"People get scared when they think about designing an outdoor space," she says. With the many new choices in outdoor fabrics and furniture, it's easier than ever to create inviting outdoor spaces. The billowy white fabric used here filters the sun and defines the terrace and its seating groups.

If warm weather wanes, the draperies can come down and the furniture can go into storage. But your refuge doesn't have to go into hibernation. In place of the fluttering curtains and plush couches, put up a stately evergreen decked with holiday cheer.

+ enlarge image 1. Seashell Baroque (green print) 2. Kauai (blue stripe) 3. Chevron d'Ete (green & white) 4. Cabana tiebacks (tassels) 5. Les Coraux (coral motif) (See manufacturers below.)

Today's outdoor fabrics are almost limitless. In days past, the choices were simple. Now the questions are chenille or canvas? Florals or shells? Pastel, primary, or black?

These outdoor fabrics are also being used inside the house. If a thunderstorm won't ruin them, don't worry about your 3-year-old!

Think soft pillows, kick-up-your-feet couches, and spillproof slipcovers. Add all-weather draperies to the sunny side of a porch, and you can drop them down for the hottest part of the day, without fear of fading.

Pull them back for a smart, mood-setting effect. At the end of the season, take them down to clean, and they'll be as good as new. We're not talking about the patio furniture with striped vinyl cushions or other outdoor textiles you grew up with. Today's fabrics have beauty and brawn.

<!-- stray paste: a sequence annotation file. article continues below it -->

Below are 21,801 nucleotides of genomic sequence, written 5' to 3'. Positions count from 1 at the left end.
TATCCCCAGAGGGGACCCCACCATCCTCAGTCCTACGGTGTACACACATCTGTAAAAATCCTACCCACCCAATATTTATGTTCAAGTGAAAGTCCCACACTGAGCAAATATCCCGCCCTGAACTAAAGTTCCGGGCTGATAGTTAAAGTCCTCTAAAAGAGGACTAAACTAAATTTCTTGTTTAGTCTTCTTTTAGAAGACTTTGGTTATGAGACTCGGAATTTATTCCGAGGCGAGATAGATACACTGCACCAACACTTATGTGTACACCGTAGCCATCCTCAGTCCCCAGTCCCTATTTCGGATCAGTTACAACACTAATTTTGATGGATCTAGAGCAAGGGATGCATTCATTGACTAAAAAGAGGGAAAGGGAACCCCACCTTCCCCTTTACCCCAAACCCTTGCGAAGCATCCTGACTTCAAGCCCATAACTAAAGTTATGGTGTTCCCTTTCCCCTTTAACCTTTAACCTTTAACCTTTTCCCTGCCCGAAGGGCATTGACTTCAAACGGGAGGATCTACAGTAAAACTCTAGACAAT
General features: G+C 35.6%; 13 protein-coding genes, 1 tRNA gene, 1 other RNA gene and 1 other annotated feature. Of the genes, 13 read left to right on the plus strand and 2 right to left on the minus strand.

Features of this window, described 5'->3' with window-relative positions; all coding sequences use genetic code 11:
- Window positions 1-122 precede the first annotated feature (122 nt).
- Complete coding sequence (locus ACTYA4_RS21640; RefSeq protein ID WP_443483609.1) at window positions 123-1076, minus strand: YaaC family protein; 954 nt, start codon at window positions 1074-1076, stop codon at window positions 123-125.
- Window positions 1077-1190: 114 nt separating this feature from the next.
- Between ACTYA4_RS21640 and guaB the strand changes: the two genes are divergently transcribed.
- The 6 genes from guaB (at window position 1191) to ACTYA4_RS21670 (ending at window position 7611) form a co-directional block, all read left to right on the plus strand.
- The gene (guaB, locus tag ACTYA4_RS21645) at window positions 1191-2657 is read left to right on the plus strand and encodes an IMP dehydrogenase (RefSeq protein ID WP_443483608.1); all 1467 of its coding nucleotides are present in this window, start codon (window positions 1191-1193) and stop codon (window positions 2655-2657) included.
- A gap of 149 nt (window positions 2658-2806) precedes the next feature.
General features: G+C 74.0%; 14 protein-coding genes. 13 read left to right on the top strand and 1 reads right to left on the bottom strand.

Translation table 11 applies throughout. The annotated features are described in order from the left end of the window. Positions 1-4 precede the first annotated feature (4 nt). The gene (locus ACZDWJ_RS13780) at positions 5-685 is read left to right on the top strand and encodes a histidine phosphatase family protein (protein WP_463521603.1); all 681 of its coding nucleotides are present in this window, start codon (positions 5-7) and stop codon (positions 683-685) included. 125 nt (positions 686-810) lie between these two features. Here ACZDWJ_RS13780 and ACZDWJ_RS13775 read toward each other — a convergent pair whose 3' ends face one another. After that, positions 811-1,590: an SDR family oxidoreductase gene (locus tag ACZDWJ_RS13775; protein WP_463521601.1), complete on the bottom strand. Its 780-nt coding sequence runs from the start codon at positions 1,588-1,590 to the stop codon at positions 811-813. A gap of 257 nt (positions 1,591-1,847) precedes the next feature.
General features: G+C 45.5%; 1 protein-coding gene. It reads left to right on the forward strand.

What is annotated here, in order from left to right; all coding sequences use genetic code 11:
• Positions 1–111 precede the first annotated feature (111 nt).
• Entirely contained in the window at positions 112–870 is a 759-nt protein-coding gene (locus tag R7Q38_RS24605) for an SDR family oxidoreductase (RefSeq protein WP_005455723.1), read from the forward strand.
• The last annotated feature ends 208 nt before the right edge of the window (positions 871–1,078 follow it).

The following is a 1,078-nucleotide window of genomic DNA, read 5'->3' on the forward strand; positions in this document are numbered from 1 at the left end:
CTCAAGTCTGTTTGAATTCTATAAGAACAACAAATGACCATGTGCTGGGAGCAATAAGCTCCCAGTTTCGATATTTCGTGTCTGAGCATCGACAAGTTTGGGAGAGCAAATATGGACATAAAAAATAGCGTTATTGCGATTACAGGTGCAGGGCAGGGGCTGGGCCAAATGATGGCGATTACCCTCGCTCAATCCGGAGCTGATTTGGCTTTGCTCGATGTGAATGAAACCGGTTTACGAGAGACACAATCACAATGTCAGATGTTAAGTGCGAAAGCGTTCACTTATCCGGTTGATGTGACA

To withstand the extremes of the elements, look for fabrics that resist stains, mildew, fading, and rot, that are water-repellent, and that can sustain freezing conditions. Well-known manufacturers are getting into the act.

With all these choices, it's more inviting than ever to live outside the box!

Pillow photo, from left: 1. Seashell Baroque (green print), Scalamandre; 2. Kauai (blue stripe), Donghia; 3. Chevron d'Ete (green and white), Schumacher; 4. Cabana tieback (tassel), Donghia; 5. Les Coraux (white with coral motif), Schumacher. (See more fabric sources below.)

Fabric Resources

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  • FABRIC COLLAGE Top row 1. Versailles, Chella; 2. Poolside, Robert Allen; 3. Fruit Punch, Lulu DK Middle row 4. Secret Garden, the Joe Ruggiero collection for Sunbrella; 5. Bal Harbour, Waverly; 6. Soleil Indienne, Schumacher Bottom row 7. Maritime, ScalamandrĂ©; 8. Cabana Village, Waverly; 9. Madison, Lulu DK
  • Developed in conjunction with Sunbrella, Donghia's vibrant Fiesta and Aloha collections and Kravet's Soleil line, are as design-forward as the rest of their offerings.
  • Joe Ruggiero's collection for Norwalk Furniture alsp feature environmentally resistant Sunbrella textiles.
  • Likewise, Scalamandre and Stroheim & Romann have introduced a bevy of weather-resistant fabrics, as has boutique fabric designer Lulu de Kwiatkowski.
  • Waverly's Sun N Shade fabrics feature lively patterns and a durable nonstick coating.
  • Originally developed for the hotel industry, Giati Textiles and Chella's All-Environment collection, which features a very touchable chenille, are now available to homeowners.
  • Crypton Super Fabrics also are available to the public. This engineered fabric is woven in such a way that it becomes a barrier against stains, water, and bacteria, keeping cushions safe.